The Thirteenth Tale by Diane Setterfield
Review by Ambrosia from Making the Moments Count
Written in a similar style as Jane Austen or the Bronte sisters, I am a forever fan of Diane Setterfield. Vida Winters, a well-known writer, has masked herself with a cloak of secrecy. Keeping her identity and past well hidden, her secrets would die with her, if she wished. However, toward the end of her life she decides to divulge her past to Margaret Lea, a biographer.
Margaret Lea enters the troubled history of Vida Winters. As the truth of her life unfolds, Margaret discovers the truth in her own troubled past.
Diane Setterfield is a phenomenal writer. Her characters are vivacious and realistic. Her training as an English professor is evident in her eloquent writing. I began and finished this book within a couple of days. I must admit, I was most disappointed that I did not have more Setterfield books to devour.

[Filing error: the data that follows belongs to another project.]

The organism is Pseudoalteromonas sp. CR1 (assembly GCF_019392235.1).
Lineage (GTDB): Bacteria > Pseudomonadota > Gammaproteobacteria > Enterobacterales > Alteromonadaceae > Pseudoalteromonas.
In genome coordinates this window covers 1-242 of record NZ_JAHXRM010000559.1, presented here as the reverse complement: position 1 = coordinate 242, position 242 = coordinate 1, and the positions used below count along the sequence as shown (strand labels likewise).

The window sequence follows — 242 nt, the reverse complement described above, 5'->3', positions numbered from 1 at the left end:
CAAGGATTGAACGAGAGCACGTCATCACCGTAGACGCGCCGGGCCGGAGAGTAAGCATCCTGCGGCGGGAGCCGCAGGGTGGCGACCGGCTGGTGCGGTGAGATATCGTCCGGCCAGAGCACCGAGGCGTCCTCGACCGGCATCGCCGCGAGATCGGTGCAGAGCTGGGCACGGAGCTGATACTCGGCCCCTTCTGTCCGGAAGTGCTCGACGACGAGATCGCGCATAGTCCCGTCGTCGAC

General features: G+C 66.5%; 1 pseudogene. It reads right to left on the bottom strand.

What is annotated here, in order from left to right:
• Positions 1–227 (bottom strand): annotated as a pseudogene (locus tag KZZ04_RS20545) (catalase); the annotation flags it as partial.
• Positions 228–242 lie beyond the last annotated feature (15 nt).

The Thirteenth tale revitalized my interest in reading and kindled that passion that had long since died away.
**Edited to add: The disturbing aspects of Thirteenth Tale include incestuous innuendos between a brother and sister, as well as hints toward a psychologically inappropriate twin relationship. To clarify, there is no descriptions, just hints. These work together to make the book rather uncomfortable for those who are sensitive.**